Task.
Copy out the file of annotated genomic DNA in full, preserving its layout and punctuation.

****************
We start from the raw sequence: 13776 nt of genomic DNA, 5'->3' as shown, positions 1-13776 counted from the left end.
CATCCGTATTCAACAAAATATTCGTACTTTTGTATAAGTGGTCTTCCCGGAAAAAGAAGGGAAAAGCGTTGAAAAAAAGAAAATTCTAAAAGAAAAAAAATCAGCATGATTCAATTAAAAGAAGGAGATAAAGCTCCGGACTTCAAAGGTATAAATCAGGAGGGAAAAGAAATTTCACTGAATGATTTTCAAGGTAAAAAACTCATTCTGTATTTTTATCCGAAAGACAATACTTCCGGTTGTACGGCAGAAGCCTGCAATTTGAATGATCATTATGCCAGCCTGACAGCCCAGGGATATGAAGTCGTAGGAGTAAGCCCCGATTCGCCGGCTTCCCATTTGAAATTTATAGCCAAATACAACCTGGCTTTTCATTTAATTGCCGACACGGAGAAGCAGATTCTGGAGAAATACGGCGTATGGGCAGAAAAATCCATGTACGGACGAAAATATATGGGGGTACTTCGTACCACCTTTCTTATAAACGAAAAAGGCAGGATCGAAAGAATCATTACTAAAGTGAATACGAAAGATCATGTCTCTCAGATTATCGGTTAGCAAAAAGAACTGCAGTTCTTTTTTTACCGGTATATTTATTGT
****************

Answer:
We start from the raw sequence: 13776 nt of genomic DNA, 5'->3' as shown, positions 1-13776 counted from the left end.
CATCCGTATTCAACAAAATATTCGTACTTTTGTATAAGTGGTCTTCCCGGAAAAAGAAGGGAAAAGCGTTGAAAAAAAGAAAATTCTAAAAGAAAAAAAATCAGCATGATTCAATTAAAAGAAGGAGATAAAGCTCCGGACTTCAAAGGTATAAATCAGGAGGGAAAAGAAATTTCACTGAATGATTTTCAAGGTAAAAAACTCATTCTGTATTTTTATCCGAAAGACAATACTTCCGGTTGTACGGCAGAAGCCTGCAATTTGAATGATCATTATGCCAGCCTGACAGCCCAGGGATATGAAGTCGTAGGAGTAAGCCCCGATTCGCCGGCTTCCCATTTGAAATTTATAGCCAAATACAACCTGGCTTTTCATTTAATTGCCGACACGGAGAAGCAGATTCTGGAGAAATACGGCGTATGGGCAGAAAAATCCATGTACGGACGAAAATATATGGGGGTACTTCGTACCACCTTTCTTATAAACGAAAAAGGCAGGATCGAAAGAATCATTACTAAAGTGAATACGAAAGATCATGTCTCTCAGATTATCGGTTAGCAAAAAGAACTGCAGTTCTTTTTTTACCGGTATATTTATTGT